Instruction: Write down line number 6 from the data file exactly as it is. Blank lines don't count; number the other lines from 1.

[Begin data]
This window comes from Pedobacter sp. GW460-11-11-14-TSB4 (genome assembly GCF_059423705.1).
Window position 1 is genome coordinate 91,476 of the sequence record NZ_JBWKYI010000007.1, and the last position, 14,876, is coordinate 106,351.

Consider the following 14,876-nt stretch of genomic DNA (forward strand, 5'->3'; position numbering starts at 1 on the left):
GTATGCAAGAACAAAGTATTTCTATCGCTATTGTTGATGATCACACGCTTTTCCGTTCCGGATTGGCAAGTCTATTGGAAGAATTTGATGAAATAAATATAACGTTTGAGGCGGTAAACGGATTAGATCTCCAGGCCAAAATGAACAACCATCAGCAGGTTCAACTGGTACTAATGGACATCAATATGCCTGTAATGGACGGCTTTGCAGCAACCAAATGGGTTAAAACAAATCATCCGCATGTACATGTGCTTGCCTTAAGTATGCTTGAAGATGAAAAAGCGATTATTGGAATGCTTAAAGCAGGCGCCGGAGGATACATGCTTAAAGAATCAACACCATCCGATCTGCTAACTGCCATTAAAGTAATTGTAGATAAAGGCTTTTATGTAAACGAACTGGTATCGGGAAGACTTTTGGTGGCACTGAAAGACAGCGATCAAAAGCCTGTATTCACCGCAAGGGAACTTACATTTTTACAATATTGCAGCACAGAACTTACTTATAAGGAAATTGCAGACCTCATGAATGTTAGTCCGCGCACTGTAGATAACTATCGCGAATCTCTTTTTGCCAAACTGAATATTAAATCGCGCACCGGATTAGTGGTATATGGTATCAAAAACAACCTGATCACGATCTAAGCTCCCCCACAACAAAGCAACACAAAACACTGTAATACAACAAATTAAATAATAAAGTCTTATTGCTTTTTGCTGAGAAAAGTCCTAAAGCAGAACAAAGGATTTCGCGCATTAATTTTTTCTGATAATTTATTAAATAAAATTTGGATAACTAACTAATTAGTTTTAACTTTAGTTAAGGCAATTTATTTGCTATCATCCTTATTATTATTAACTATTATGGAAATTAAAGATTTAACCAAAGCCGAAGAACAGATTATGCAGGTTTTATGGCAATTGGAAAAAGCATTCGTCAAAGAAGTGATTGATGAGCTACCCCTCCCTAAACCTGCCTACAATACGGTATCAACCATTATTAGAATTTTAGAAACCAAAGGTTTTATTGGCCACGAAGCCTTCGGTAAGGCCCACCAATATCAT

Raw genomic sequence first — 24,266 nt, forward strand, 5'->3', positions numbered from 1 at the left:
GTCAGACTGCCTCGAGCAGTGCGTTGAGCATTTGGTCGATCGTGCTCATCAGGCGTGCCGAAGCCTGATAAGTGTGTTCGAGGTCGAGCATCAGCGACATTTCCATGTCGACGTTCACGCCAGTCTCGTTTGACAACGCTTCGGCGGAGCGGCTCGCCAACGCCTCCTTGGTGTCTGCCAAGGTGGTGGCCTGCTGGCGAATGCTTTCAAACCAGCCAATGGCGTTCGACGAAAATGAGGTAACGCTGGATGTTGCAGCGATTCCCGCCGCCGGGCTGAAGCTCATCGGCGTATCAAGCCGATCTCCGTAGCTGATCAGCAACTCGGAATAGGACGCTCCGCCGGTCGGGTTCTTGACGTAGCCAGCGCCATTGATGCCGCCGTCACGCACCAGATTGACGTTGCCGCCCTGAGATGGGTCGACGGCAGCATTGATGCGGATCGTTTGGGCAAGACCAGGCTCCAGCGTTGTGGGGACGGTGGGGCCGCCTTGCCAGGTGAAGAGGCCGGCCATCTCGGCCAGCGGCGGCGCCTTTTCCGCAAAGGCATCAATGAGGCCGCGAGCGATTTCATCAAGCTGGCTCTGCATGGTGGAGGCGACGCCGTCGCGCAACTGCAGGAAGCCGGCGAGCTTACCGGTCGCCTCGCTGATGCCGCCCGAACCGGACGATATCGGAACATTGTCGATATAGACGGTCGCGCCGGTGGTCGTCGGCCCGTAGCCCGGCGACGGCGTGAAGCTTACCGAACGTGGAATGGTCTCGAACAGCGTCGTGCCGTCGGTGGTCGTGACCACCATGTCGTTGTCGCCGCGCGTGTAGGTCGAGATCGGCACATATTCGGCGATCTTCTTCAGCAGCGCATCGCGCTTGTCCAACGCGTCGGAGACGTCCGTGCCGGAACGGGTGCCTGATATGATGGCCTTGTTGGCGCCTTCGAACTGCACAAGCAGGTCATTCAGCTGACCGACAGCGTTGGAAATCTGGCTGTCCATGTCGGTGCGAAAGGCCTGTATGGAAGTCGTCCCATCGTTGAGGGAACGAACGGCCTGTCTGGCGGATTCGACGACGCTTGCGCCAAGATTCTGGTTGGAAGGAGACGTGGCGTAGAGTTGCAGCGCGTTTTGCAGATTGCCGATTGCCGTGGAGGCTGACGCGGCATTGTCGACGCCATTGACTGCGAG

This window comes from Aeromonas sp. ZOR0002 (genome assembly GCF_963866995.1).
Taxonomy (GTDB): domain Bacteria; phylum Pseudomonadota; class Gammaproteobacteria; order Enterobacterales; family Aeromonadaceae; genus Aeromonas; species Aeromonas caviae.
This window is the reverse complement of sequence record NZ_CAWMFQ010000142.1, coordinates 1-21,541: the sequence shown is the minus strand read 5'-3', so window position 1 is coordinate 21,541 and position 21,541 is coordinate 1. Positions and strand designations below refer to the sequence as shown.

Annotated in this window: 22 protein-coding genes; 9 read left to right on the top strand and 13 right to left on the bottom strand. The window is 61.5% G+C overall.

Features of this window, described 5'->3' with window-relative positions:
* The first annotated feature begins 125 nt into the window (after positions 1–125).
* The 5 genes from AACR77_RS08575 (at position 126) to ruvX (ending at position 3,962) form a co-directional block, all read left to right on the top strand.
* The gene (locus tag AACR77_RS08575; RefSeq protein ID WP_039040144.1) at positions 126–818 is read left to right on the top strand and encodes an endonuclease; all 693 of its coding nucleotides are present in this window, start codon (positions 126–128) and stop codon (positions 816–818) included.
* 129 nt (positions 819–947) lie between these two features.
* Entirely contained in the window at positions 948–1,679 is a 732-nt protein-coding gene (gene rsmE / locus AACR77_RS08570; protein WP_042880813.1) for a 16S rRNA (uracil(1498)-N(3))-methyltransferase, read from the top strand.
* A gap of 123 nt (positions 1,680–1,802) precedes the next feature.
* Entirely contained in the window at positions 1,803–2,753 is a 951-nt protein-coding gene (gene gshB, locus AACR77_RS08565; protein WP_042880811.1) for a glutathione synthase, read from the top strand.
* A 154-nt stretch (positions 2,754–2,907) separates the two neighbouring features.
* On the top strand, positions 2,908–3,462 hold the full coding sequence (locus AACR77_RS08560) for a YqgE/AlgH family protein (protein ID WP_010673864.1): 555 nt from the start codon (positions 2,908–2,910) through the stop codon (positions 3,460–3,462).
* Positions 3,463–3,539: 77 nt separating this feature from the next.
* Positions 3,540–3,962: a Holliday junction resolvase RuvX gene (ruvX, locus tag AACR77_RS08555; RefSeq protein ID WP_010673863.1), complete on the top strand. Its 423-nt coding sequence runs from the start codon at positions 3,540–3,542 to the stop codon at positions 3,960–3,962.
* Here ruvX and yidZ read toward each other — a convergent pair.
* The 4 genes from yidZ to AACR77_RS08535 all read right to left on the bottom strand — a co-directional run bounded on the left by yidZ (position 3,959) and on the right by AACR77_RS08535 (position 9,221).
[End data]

GTCAGACTGCCTCGAGCAGTGCGTTGAGCATTTGGTCGATCGTGCTCATCAGGCGTGCCGAAGCCTGATAAGTGTGTTCGAGGTCGAGCATCAGCGACATTTCCATGTCGACGTTCACGCCAGTCTCGTTTGACAACGCTTCGGCGGAGCGGCTCGCCAACGCCTCCTTGGTGTCTGCCAAGGTGGTGGCCTGCTGGCGAATGCTTTCAAACCAGCCAATGGCGTTCGACGAAAATGAGGTAACGCTGGATGTTGCAGCGATTCCCGCCGCCGGGCTGAAGCTCATCGGCGTATCAAGCCGATCTCCGTAGCTGATCAGCAACTCGGAATAGGACGCTCCGCCGGTCGGGTTCTTGACGTAGCCAGCGCCATTGATGCCGCCGTCACGCACCAGATTGACGTTGCCGCCCTGAGATGGGTCGACGGCAGCATTGATGCGGATCGTTTGGGCAAGACCAGGCTCCAGCGTTGTGGGGACGGTGGGGCCGCCTTGCCAGGTGAAGAGGCCGGCCATCTCGGCCAGCGGCGGCGCCTTTTCCGCAAAGGCATCAATGAGGCCGCGAGCGATTTCATCAAGCTGGCTCTGCATGGTGGAGGCGACGCCGTCGCGCAACTGCAGGAAGCCGGCGAGCTTACCGGTCGCCTCGCTGATGCCGCCCGAACCGGACGATATCGGAACATTGTCGATATAGACGGTCGCGCCGGTGGTCGTCGGCCCGTAGCCCGGCGACGGCGTGAAGCTTACCGAACGTGGAATGGTCTCGAACAGCGTCGTGCCGTCGGTGGTCGTGACCACCATGTCGTTGTCGCCGCGCGTGTAGGTCGAGATCGGCACATATTCGGCGATCTTCTTCAGCAGCGCATCGCGCTTGTCCAACGCGTCGGAGACGTCCGTGCCGGAACGGGTGCCTGATATGATGGCCTTGTTGGCGCCTTCGAACTGCACAAGCAGGTCATTCAGCTGACCGACAGCGTTGGAAATCTGGCTGTCCATGTCGGTGCGAAAGGCCTGTATGGAAGTCGTCCCATCGTTGAGGGAACGAACGGCCTGTCTGGCGGATTCGACGACGCTTGCGCCAAGATTCTGGTTGGAAGGAGACGTGGCGTAGAGTTGCAGCGCGTTTTGCAGATTGCCGATTGCCGTGGAGGCTGACGCGGCATTGTCGACGCCATTGACTGCGAG